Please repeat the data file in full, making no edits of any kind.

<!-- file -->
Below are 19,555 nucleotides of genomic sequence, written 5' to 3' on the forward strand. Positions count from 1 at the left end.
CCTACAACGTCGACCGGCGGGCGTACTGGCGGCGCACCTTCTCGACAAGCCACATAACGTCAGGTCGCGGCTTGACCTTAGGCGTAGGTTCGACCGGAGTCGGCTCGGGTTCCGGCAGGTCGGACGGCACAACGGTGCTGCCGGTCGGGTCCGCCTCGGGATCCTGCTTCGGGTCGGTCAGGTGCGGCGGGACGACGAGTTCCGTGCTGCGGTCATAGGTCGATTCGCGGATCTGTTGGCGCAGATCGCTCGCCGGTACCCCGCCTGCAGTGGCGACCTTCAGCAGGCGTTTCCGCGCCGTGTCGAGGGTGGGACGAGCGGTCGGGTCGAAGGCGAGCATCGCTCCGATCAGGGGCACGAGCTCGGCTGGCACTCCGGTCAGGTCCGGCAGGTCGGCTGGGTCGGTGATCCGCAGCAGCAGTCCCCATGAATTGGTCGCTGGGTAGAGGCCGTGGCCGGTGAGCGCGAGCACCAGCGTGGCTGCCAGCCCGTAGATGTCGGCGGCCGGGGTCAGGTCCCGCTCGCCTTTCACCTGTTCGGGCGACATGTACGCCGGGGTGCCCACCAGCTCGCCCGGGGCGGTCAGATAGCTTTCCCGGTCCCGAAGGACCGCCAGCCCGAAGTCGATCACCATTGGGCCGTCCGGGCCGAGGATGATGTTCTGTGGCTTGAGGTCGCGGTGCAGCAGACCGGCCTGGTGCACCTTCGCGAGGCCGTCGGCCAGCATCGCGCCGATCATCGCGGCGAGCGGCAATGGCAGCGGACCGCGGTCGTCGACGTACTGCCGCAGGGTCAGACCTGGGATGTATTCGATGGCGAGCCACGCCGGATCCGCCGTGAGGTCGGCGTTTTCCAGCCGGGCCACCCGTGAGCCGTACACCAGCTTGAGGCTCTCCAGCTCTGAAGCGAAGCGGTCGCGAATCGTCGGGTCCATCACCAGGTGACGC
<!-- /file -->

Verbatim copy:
Below are 19,555 nucleotides of genomic sequence, written 5' to 3' on the forward strand. Positions count from 1 at the left end.
CCTACAACGTCGACCGGCGGGCGTACTGGCGGCGCACCTTCTCGACAAGCCACATAACGTCAGGTCGCGGCTTGACCTTAGGCGTAGGTTCGACCGGAGTCGGCTCGGGTTCCGGCAGGTCGGACGGCACAACGGTGCTGCCGGTCGGGTCCGCCTCGGGATCCTGCTTCGGGTCGGTCAGGTGCGGCGGGACGACGAGTTCCGTGCTGCGGTCATAGGTCGATTCGCGGATCTGTTGGCGCAGATCGCTCGCCGGTACCCCGCCTGCAGTGGCGACCTTCAGCAGGCGTTTCCGCGCCGTGTCGAGGGTGGGACGAGCGGTCGGGTCGAAGGCGAGCATCGCTCCGATCAGGGGCACGAGCTCGGCTGGCACTCCGGTCAGGTCCGGCAGGTCGGCTGGGTCGGTGATCCGCAGCAGCAGTCCCCATGAATTGGTCGCTGGGTAGAGGCCGTGGCCGGTGAGCGCGAGCACCAGCGTGGCTGCCAGCCCGTAGATGTCGGCGGCCGGGGTCAGGTCCCGCTCGCCTTTCACCTGTTCGGGCGACATGTACGCCGGGGTGCCCACCAGCTCGCCCGGGGCGGTCAGATAGCTTTCCCGGTCCCGAAGGACCGCCAGCCCGAAGTCGATCACCATTGGGCCGTCCGGGCCGAGGATGATGTTCTGTGGCTTGAGGTCGCGGTGCAGCAGACCGGCCTGGTGCACCTTCGCGAGGCCGTCGGCCAGCATCGCGCCGATCATCGCGGCGAGCGGCAATGGCAGCGGACCGCGGTCGTCGACGTACTGCCGCAGGGTCAGACCTGGGATGTATTCGATGGCGAGCCACGCCGGATCCGCCGTGAGGTCGGCGTTTTCCAGCCGGGCCACCCGTGAGCCGTACACCAGCTTGAGGCTCTCCAGCTCTGAAGCGAAGCGGTCGCGAATCGTCGGGTCCATCACCAGGTGACGC